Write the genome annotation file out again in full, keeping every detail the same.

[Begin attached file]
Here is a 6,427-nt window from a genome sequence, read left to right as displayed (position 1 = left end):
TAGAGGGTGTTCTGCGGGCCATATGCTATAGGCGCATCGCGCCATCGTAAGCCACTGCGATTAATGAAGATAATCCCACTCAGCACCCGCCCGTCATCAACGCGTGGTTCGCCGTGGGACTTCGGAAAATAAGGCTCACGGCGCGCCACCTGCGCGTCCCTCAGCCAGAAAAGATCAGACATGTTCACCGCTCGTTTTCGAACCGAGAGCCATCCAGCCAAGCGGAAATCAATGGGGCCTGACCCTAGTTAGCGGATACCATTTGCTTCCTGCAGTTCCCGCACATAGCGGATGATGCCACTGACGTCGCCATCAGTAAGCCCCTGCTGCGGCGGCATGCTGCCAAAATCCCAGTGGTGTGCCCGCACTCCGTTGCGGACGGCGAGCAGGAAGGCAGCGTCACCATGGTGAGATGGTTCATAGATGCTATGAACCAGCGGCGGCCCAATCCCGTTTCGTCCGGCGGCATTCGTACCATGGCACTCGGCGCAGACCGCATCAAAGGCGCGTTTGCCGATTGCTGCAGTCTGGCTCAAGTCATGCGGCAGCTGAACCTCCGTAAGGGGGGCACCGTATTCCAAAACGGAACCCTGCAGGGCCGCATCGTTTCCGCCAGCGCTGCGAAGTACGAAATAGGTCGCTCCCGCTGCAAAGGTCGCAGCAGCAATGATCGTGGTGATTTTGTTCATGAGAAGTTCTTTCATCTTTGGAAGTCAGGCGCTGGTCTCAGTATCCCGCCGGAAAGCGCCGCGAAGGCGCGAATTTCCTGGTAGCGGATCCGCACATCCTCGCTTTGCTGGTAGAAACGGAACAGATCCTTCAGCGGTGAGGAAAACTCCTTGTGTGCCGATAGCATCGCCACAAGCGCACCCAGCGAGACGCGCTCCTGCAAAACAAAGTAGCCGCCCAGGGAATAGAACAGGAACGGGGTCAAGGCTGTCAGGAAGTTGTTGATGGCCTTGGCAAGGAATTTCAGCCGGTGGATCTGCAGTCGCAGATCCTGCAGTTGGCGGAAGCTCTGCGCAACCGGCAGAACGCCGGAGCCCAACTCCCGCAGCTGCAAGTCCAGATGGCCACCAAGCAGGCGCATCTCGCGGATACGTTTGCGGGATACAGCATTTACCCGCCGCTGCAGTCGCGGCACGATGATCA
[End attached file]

Here is a 6,427-nt window from a genome sequence, read left to right as displayed (position 1 = left end):
TAGAGGGTGTTCTGCGGGCCATATGCTATAGGCGCATCGCGCCATCGTAAGCCACTGCGATTAATGAAGATAATCCCACTCAGCACCCGCCCGTCATCAACGCGTGGTTCGCCGTGGGACTTCGGAAAATAAGGCTCACGGCGCGCCACCTGCGCGTCCCTCAGCCAGAAAAGATCAGACATGTTCACCGCTCGTTTTCGAACCGAGAGCCATCCAGCCAAGCGGAAATCAATGGGGCCTGACCCTAGTTAGCGGATACCATTTGCTTCCTGCAGTTCCCGCACATAGCGGATGATGCCACTGACGTCGCCATCAGTAAGCCCCTGCTGCGGCGGCATGCTGCCAAAATCCCAGTGGTGTGCCCGCACTCCGTTGCGGACGGCGAGCAGGAAGGCAGCGTCACCATGGTGAGATGGTTCATAGATGCTATGAACCAGCGGCGGCCCAATCCCGTTTCGTCCGGCGGCATTCGTACCATGGCACTCGGCGCAGACCGCATCAAAGGCGCGTTTGCCGATTGCTGCAGTCTGGCTCAAGTCATGCGGCAGCTGAACCTCCGTAAGGGGGGCACCGTATTCCAAAACGGAACCCTGCAGGGCCGCATCGTTTCCGCCAGCGCTGCGAAGTACGAAATAGGTCGCTCCCGCTGCAAAGGTCGCAGCAGCAATGATCGTGGTGATTTTGTTCATGAGAAGTTCTTTCATCTTTGGAAGTCAGGCGCTGGTCTCAGTATCCCGCCGGAAAGCGCCGCGAAGGCGCGAATTTCCTGGTAGCGGATCCGCACATCCTCGCTTTGCTGGTAGAAACGGAACAGATCCTTCAGCGGTGAGGAAAACTCCTTGTGTGCCGATAGCATCGCCACAAGCGCACCCAGCGAGACGCGCTCCTGCAAAACAAAGTAGCCGCCCAGGGAATAGAACAGGAACGGGGTCAAGGCTGTCAGGAAGTTGTTGATGGCCTTGGCAAGGAATTTCAGCCGGTGGATCTGCAGTCGCAGATCCTGCAGTTGGCGGAAGCTCTGCGCAACCGGCAGAACGCCGGAGCCCAACTCCCGCAGCTGCAAGTCCAGATGGCCACCAAGCAGGCGCATCTCGCGGATACGTTTGCGGGATACAGCATTTACCCGCCGCTGCAGTCGCGGCACGATGATCA